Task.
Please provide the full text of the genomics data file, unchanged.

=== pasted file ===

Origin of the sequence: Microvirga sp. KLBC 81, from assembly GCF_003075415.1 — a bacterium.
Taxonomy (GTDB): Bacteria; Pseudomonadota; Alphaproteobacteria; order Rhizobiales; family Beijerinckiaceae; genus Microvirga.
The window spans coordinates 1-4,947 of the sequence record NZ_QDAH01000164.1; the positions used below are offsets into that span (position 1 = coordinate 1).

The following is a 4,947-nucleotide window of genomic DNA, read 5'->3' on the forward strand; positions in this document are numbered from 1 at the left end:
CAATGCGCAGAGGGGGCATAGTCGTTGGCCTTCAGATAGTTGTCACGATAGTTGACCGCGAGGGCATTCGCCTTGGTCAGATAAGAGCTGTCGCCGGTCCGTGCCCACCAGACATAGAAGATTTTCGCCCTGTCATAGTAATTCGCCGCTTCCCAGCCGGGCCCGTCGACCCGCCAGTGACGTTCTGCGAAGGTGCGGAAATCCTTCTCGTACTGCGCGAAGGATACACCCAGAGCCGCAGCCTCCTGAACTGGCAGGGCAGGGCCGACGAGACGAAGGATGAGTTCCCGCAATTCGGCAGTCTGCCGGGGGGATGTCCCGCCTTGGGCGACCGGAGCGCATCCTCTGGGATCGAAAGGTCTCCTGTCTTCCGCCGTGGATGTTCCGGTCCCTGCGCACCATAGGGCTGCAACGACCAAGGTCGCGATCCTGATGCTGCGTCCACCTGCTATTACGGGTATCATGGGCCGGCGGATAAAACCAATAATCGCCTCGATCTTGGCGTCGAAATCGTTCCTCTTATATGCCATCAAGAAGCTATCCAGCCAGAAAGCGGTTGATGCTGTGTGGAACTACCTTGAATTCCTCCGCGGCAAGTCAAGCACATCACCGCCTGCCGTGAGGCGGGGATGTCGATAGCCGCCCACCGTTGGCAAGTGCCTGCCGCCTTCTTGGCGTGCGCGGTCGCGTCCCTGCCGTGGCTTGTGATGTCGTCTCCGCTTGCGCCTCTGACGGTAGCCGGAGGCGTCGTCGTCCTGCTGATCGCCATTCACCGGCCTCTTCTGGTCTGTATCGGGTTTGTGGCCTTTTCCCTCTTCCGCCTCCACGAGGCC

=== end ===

Origin of the sequence: Microvirga sp. KLBC 81, from assembly GCF_003075415.1 — a bacterium.
Taxonomy (GTDB): Bacteria; Pseudomonadota; Alphaproteobacteria; order Rhizobiales; family Beijerinckiaceae; genus Microvirga.
The window spans coordinates 1-4,947 of the sequence record NZ_QDAH01000164.1; the positions used below are offsets into that span (position 1 = coordinate 1).

The following is a 4,947-nucleotide window of genomic DNA, read 5'->3' on the forward strand; positions in this document are numbered from 1 at the left end:
CAATGCGCAGAGGGGGCATAGTCGTTGGCCTTCAGATAGTTGTCACGATAGTTGACCGCGAGGGCATTCGCCTTGGTCAGATAAGAGCTGTCGCCGGTCCGTGCCCACCAGACATAGAAGATTTTCGCCCTGTCATAGTAATTCGCCGCTTCCCAGCCGGGCCCGTCGACCCGCCAGTGACGTTCTGCGAAGGTGCGGAAATCCTTCTCGTACTGCGCGAAGGATACACCCAGAGCCGCAGCCTCCTGAACTGGCAGGGCAGGGCCGACGAGACGAAGGATGAGTTCCCGCAATTCGGCAGTCTGCCGGGGGGATGTCCCGCCTTGGGCGACCGGAGCGCATCCTCTGGGATCGAAAGGTCTCCTGTCTTCCGCCGTGGATGTTCCGGTCCCTGCGCACCATAGGGCTGCAACGACCAAGGTCGCGATCCTGATGCTGCGTCCACCTGCTATTACGGGTATCATGGGCCGGCGGATAAAACCAATAATCGCCTCGATCTTGGCGTCGAAATCGTTCCTCTTATATGCCATCAAGAAGCTATCCAGCCAGAAAGCGGTTGATGCTGTGTGGAACTACCTTGAATTCCTCCGCGGCAAGTCAAGCACATCACCGCCTGCCGTGAGGCGGGGATGTCGATAGCCGCCCACCGTTGGCAAGTGCCTGCCGCCTTCTTGGCGTGCGCGGTCGCGTCCCTGCCGTGGCTTGTGATGTCGTCTCCGCTTGCGCCTCTGACGGTAGCCGGAGGCGTCGTCGTCCTGCTGATCGCCATTCACCGGCCTCTTCTGGTCTGTATCGGGTTTGTGGCCTTTTCCCTCTTCCGCCTCCACGAGGCC